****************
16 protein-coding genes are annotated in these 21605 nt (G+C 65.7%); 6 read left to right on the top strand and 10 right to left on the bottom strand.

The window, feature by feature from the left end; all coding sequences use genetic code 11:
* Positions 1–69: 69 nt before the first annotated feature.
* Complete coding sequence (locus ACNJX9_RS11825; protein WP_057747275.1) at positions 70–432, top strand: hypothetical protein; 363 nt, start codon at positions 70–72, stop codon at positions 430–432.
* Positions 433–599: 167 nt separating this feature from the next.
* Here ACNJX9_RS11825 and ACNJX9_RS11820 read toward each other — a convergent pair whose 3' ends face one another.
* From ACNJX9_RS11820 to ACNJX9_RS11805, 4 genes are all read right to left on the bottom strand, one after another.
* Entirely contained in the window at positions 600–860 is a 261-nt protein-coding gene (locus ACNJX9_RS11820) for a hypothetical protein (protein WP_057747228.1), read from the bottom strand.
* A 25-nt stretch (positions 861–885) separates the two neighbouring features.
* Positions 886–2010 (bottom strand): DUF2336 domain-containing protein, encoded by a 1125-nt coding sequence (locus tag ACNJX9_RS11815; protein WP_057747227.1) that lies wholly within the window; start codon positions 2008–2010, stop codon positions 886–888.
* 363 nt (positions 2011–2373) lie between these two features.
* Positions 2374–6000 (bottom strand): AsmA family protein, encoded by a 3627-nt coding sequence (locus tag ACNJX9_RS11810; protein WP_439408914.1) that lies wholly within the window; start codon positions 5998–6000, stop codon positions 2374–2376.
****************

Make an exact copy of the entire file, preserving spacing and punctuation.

16 protein-coding genes are annotated in these 21605 nt (G+C 65.7%); 6 read left to right on the top strand and 10 right to left on the bottom strand.

The window, feature by feature from the left end; all coding sequences use genetic code 11:
* Positions 1–69: 69 nt before the first annotated feature.
* Complete coding sequence (locus ACNJX9_RS11825; protein WP_057747275.1) at positions 70–432, top strand: hypothetical protein; 363 nt, start codon at positions 70–72, stop codon at positions 430–432.
* Positions 433–599: 167 nt separating this feature from the next.
* Here ACNJX9_RS11825 and ACNJX9_RS11820 read toward each other — a convergent pair whose 3' ends face one another.
* From ACNJX9_RS11820 to ACNJX9_RS11805, 4 genes are all read right to left on the bottom strand, one after another.
* Entirely contained in the window at positions 600–860 is a 261-nt protein-coding gene (locus ACNJX9_RS11820) for a hypothetical protein (protein WP_057747228.1), read from the bottom strand.
* A 25-nt stretch (positions 861–885) separates the two neighbouring features.
* Positions 886–2010 (bottom strand): DUF2336 domain-containing protein, encoded by a 1125-nt coding sequence (locus tag ACNJX9_RS11815; protein WP_057747227.1) that lies wholly within the window; start codon positions 2008–2010, stop codon positions 886–888.
* 363 nt (positions 2011–2373) lie between these two features.
* Positions 2374–6000 (bottom strand): AsmA family protein, encoded by a 3627-nt coding sequence (locus tag ACNJX9_RS11810; protein WP_439408914.1) that lies wholly within the window; start codon positions 5998–6000, stop codon positions 2374–2376.